No, Kevin Durant did not 'choke' in the Nets' Game 7 loss

No, Kevin Durant did not 'choke' in the Nets' Game 7 loss

On Saturday night, Kevin Durant delivered one of the greatest NBA-playoff performances in recent memory. With Kyrie Irving out due to an ankle sprain, James Harden playing through a grade-two hamstring strain and Joe Harris struggling to make shots, Durant put the Brooklyn Nets on his back. 

He played 53 minutes and finished with 48 points, 9 rebounds, 6 assists, 4 threes, 1 steal and 1 block, breaking the NBA record for the most points in a Game 7. During the final three games of the series, Durant played 142 of 149 minutes, averaging 43.0 points in that span (as noted by our Tommy Beer). 

Durant will turn 33 years old in September, and this was his first postseason appearance since tearing his Achilles in the 2019 NBA Finals, yet he looked as dominant as ever.

He did everything he could to lift his team -- even forcing overtime with an incredible game-tying shot at the end of regulation -- but it wasn’t enough to defeat the Milwaukee Bucks and advance to the Eastern Conference Finals. Still, Durant deserves a ton of credit for a remarkable outing.

Apparently, many people disagree. 

On Sunday, I was surprised to see a lot of social-media posts criticizing KD. There were tweets about how he “choked.” People mocked him for running out of gas. Some argued that Durant showed that he isn’t an all-time great. Some pointed to the 2006-07 Cleveland Cavaliers team that LeBron James led to the NBA Finals as proof that Durant should’ve been able to take his squad deeper.

Basically, the narrative was that “KD couldn’t even lead a super-team out of the second round!” 

Are these people trolling? Are they just ignorant?

Durant rubbed a lot of people the wrong way when he left the Oklahoma City Thunder for the loaded Golden State Warriors. Ever since, it feels like he has a lot of critics who are quick to bash him whenever possible. If you dislike some of his business decisions since 2016, fine. But to allow that preconceived notion to get in the way of actually analyzing his on-court abilities and clutchness is ludicrous.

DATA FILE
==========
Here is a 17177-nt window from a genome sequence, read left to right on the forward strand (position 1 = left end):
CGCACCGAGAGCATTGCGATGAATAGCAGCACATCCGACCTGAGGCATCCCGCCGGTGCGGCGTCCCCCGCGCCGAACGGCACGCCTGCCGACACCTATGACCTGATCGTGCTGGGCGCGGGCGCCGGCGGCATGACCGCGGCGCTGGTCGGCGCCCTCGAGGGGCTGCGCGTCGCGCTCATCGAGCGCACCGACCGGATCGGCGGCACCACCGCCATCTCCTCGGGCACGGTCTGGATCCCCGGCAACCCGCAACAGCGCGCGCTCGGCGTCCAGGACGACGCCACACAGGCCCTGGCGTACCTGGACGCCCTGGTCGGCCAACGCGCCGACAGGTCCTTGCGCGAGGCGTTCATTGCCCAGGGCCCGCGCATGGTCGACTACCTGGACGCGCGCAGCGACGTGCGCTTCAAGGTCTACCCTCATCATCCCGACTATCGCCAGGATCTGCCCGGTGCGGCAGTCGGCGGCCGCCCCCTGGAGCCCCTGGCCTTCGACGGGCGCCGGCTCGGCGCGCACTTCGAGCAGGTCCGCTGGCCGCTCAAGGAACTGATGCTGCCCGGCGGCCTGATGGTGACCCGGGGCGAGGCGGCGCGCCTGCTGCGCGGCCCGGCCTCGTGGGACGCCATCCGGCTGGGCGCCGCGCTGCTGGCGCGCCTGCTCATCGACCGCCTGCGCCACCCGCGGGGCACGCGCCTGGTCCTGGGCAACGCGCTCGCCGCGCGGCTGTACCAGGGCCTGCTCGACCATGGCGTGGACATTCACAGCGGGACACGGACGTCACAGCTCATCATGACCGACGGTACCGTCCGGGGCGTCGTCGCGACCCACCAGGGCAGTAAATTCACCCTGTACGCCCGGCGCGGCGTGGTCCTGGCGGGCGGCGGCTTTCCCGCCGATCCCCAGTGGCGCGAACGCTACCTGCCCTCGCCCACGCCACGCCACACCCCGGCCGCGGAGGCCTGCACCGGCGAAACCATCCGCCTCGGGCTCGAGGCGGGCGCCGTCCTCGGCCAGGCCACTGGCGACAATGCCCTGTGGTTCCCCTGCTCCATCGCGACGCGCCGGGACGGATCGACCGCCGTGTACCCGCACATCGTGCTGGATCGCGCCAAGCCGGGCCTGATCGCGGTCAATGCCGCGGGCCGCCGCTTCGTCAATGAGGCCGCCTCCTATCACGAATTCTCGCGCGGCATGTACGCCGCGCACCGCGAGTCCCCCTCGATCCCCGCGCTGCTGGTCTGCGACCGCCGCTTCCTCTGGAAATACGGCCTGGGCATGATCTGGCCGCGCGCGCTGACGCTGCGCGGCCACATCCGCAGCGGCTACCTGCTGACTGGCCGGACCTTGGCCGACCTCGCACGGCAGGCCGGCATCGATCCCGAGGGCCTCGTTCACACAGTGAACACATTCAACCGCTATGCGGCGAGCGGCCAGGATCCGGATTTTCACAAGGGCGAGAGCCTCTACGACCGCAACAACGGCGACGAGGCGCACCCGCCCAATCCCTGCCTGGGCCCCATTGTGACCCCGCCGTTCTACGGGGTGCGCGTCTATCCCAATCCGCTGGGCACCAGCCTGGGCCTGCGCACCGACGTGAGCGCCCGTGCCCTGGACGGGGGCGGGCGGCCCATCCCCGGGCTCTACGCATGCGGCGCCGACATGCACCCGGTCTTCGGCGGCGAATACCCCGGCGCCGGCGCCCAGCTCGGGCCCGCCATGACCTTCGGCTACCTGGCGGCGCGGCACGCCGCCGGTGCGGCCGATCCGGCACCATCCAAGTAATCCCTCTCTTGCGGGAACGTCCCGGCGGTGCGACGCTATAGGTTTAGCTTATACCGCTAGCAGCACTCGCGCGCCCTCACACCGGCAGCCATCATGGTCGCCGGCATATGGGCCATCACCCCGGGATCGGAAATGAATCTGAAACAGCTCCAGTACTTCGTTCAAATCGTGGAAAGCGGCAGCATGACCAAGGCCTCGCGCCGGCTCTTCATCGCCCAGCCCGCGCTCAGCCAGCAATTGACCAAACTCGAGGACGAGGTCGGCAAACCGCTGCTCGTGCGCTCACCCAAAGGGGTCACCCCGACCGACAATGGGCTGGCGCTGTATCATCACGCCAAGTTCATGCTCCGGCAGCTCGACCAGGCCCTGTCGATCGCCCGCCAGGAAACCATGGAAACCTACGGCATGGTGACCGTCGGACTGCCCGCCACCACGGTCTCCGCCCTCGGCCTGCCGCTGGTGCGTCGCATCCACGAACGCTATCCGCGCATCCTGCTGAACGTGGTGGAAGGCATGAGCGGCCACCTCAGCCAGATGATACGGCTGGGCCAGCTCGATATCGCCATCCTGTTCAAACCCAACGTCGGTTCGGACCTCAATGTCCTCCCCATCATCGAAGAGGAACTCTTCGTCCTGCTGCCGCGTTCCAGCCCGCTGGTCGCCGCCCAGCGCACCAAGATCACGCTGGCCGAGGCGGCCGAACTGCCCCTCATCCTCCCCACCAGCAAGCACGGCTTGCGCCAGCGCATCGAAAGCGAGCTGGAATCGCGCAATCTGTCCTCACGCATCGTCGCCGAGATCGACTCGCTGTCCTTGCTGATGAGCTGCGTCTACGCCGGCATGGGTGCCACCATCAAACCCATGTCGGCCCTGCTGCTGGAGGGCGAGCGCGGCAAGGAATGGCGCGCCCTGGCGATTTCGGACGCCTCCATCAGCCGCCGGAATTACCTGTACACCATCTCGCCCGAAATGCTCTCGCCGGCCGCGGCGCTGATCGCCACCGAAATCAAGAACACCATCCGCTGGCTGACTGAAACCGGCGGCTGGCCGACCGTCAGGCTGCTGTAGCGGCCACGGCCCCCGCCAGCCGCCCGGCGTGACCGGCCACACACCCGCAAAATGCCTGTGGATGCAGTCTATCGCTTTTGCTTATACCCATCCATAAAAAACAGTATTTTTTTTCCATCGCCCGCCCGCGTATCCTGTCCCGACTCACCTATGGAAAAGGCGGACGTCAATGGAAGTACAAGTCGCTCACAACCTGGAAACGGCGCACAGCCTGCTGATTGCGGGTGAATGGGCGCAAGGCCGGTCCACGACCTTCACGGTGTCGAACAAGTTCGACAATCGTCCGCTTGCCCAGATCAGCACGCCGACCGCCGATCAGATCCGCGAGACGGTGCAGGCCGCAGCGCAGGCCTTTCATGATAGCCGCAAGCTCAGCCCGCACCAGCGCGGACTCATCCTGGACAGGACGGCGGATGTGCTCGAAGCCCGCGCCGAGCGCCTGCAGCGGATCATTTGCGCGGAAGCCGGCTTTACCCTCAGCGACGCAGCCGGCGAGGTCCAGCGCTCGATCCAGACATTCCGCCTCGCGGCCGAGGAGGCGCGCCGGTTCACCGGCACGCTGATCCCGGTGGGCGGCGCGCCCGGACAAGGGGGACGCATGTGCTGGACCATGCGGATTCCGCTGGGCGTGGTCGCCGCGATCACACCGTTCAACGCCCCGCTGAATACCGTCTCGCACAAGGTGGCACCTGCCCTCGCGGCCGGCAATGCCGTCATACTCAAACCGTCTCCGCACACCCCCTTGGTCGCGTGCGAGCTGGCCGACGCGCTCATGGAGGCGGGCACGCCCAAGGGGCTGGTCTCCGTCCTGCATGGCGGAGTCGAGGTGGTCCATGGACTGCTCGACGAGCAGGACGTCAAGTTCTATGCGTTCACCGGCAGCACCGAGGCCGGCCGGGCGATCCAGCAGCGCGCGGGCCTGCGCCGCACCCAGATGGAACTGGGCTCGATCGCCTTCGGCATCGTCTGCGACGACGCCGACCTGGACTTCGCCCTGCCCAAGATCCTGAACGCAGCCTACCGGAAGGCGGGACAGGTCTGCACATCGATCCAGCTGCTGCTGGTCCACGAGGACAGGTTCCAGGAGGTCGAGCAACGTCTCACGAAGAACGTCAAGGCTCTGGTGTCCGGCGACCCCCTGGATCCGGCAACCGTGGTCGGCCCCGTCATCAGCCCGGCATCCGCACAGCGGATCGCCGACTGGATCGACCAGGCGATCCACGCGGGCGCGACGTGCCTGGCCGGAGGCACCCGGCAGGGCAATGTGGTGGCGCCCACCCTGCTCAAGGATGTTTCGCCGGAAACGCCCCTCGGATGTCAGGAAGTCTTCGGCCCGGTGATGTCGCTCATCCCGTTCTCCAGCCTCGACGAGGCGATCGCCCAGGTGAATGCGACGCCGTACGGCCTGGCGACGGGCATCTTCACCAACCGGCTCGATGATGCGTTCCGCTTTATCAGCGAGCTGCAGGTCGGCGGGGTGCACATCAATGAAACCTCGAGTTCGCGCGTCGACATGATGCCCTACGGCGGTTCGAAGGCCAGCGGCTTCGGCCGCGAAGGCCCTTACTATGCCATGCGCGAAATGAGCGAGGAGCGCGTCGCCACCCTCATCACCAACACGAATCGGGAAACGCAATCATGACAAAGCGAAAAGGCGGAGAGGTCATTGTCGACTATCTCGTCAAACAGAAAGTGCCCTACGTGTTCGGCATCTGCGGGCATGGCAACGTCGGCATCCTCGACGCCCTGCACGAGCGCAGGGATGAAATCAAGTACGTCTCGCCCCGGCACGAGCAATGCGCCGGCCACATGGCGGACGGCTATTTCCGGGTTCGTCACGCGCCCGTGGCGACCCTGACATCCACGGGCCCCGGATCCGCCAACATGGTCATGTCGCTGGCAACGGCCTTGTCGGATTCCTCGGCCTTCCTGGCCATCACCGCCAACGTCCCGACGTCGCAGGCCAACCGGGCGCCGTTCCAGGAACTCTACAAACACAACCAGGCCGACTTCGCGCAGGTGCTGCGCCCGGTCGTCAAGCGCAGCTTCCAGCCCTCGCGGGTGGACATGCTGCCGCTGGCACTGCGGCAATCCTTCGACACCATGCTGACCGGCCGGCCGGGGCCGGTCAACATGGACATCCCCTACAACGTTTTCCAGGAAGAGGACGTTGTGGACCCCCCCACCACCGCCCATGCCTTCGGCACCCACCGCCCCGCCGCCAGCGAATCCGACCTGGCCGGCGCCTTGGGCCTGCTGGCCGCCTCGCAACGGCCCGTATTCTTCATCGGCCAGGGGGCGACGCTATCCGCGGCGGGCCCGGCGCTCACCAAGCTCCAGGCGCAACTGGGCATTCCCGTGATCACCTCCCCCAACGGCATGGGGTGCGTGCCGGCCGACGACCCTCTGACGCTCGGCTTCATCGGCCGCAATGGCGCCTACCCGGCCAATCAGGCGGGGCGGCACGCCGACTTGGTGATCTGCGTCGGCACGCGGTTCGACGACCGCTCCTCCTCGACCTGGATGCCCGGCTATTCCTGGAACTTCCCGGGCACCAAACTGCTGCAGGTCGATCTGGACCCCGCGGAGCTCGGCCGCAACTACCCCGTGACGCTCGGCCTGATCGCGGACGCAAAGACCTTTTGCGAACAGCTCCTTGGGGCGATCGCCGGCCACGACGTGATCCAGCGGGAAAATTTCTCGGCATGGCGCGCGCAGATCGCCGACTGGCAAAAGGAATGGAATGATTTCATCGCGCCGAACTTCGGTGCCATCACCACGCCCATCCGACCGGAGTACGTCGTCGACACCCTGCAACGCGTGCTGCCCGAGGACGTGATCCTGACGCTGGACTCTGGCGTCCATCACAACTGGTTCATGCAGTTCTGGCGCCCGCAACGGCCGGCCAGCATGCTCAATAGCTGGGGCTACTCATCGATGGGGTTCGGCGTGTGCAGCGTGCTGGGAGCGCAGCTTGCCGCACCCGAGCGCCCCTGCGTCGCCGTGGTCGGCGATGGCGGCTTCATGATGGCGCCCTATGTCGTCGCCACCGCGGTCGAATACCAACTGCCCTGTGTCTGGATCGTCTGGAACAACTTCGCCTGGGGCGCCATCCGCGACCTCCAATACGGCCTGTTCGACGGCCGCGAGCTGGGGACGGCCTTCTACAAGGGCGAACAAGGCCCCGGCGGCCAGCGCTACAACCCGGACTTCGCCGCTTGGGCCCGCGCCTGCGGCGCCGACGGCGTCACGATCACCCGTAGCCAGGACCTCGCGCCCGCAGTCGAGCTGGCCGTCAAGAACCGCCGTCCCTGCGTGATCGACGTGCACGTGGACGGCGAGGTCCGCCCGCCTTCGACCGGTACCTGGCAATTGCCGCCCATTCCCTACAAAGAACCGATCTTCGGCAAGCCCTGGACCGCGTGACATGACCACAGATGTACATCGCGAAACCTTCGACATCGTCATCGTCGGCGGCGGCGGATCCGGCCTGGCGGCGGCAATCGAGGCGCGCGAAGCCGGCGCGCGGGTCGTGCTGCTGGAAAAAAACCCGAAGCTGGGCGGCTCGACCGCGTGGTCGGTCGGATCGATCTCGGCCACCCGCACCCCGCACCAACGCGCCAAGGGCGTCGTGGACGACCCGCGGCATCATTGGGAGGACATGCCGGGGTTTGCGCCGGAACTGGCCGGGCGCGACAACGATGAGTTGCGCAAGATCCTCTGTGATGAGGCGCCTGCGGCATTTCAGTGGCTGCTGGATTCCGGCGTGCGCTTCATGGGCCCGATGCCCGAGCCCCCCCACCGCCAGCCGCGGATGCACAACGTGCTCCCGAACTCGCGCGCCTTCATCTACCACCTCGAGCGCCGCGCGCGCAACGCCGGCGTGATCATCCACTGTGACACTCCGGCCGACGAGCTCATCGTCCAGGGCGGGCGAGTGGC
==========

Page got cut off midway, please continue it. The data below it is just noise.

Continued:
Remember, we just saw Durant step up in a crucial Game 5 and record 49 points, 17 rebounds, 10 assists, 3 steals and 2 blocks (while shooting 69.6% from the field and 44.4% from three). How do you argue that KD isn't clutch and say he's not an all-time great after two insane games in four days?!

Perhaps this is a byproduct of today’s sports-media landscape. Some of the highest-paid and most-visible “analysts” are constantly calling out players and saying ridiculous things just to get a reaction. When hot takes and antagonistic coverage are everywhere, of course some fans will follow suit and respond this way.

Maybe social media is part of the problem, too. People know that they'll get likes, retweets and replies if they criticize someone as polarizing as Durant. Bashing him after a big loss is a way to get guaranteed engagement from fellow KD haters.

Regardless of the reasoning, it blows my mind that anyone could watch last night’s Game 7 and come away feeling like Durant was the problem and didn’t do enough. All of this criticism and negativity following an amazing performance represent everything that's wrong with sports discourse.

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